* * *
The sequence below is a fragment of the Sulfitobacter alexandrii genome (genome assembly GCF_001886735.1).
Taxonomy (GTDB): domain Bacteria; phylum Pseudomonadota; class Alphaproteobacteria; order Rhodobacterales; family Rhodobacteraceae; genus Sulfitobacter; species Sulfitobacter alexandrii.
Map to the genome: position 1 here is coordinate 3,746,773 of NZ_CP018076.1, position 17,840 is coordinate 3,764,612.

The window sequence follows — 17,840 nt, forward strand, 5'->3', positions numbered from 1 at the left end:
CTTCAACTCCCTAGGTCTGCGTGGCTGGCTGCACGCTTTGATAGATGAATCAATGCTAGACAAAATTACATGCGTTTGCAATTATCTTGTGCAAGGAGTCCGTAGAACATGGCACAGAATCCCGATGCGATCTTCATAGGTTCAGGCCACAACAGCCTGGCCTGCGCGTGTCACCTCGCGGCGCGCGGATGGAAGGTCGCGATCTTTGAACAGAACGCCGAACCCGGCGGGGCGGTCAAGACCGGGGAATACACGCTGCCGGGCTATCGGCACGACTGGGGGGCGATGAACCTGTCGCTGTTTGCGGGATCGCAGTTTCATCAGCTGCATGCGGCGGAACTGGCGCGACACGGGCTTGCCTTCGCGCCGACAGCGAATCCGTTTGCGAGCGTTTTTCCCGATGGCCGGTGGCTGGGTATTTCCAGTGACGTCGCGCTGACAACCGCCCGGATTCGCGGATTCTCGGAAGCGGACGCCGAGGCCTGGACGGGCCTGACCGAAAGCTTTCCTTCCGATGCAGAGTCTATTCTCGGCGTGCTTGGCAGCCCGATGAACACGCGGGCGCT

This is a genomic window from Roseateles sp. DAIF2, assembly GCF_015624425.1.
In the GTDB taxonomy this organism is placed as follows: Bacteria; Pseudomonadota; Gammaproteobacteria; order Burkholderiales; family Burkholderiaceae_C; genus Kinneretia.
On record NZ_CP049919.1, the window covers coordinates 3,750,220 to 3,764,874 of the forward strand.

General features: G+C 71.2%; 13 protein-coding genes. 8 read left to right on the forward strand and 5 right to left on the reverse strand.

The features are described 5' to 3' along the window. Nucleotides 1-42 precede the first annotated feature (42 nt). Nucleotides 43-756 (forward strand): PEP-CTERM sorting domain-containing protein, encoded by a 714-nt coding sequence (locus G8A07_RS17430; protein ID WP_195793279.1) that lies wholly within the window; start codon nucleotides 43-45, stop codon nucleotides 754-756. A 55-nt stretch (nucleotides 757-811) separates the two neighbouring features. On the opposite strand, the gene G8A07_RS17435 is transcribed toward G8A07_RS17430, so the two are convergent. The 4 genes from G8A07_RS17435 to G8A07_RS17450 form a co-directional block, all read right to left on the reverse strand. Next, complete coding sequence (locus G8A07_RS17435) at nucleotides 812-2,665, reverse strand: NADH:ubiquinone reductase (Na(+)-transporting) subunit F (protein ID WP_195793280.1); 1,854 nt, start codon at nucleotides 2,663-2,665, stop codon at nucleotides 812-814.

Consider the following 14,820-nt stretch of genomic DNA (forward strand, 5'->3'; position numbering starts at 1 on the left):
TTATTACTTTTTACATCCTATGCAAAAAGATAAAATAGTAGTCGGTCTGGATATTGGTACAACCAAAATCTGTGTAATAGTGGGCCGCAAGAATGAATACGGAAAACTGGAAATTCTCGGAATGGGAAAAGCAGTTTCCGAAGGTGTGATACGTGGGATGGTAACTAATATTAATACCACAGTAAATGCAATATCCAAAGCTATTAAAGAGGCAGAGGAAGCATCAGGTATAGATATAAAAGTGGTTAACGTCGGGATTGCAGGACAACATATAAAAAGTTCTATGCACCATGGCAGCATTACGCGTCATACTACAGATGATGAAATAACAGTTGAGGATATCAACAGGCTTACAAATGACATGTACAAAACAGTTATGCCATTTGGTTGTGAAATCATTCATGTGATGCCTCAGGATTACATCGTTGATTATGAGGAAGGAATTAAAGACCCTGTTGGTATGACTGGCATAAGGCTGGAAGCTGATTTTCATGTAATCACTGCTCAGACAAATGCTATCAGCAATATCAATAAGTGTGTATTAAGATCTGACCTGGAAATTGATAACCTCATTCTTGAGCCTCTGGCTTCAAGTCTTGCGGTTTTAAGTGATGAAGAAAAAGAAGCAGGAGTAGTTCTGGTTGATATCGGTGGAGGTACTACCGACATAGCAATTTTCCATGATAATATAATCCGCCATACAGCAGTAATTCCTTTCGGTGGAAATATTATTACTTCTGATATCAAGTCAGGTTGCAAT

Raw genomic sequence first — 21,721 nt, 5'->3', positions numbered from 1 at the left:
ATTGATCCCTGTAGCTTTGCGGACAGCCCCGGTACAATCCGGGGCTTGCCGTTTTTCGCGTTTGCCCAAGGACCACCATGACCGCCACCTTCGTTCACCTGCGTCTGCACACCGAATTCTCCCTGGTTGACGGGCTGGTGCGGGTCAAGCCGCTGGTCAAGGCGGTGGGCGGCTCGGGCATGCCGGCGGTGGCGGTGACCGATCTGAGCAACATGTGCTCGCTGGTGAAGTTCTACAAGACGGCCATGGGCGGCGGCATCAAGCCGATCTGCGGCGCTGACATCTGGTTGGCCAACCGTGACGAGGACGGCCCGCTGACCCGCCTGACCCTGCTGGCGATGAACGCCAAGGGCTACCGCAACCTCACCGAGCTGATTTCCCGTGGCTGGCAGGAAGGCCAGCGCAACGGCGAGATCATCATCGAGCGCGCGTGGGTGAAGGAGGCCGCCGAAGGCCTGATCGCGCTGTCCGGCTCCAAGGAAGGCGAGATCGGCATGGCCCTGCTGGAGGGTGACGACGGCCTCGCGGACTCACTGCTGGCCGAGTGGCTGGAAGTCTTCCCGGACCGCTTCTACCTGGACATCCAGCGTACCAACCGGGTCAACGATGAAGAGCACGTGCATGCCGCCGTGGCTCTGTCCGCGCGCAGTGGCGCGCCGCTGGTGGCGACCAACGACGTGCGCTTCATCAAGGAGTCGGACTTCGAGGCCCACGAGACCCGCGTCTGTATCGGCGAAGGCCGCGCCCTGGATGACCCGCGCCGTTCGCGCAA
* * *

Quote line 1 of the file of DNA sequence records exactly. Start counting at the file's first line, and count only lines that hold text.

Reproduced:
The sequence below is a fragment of the Sulfitobacter alexandrii genome (genome assembly GCF_001886735.1).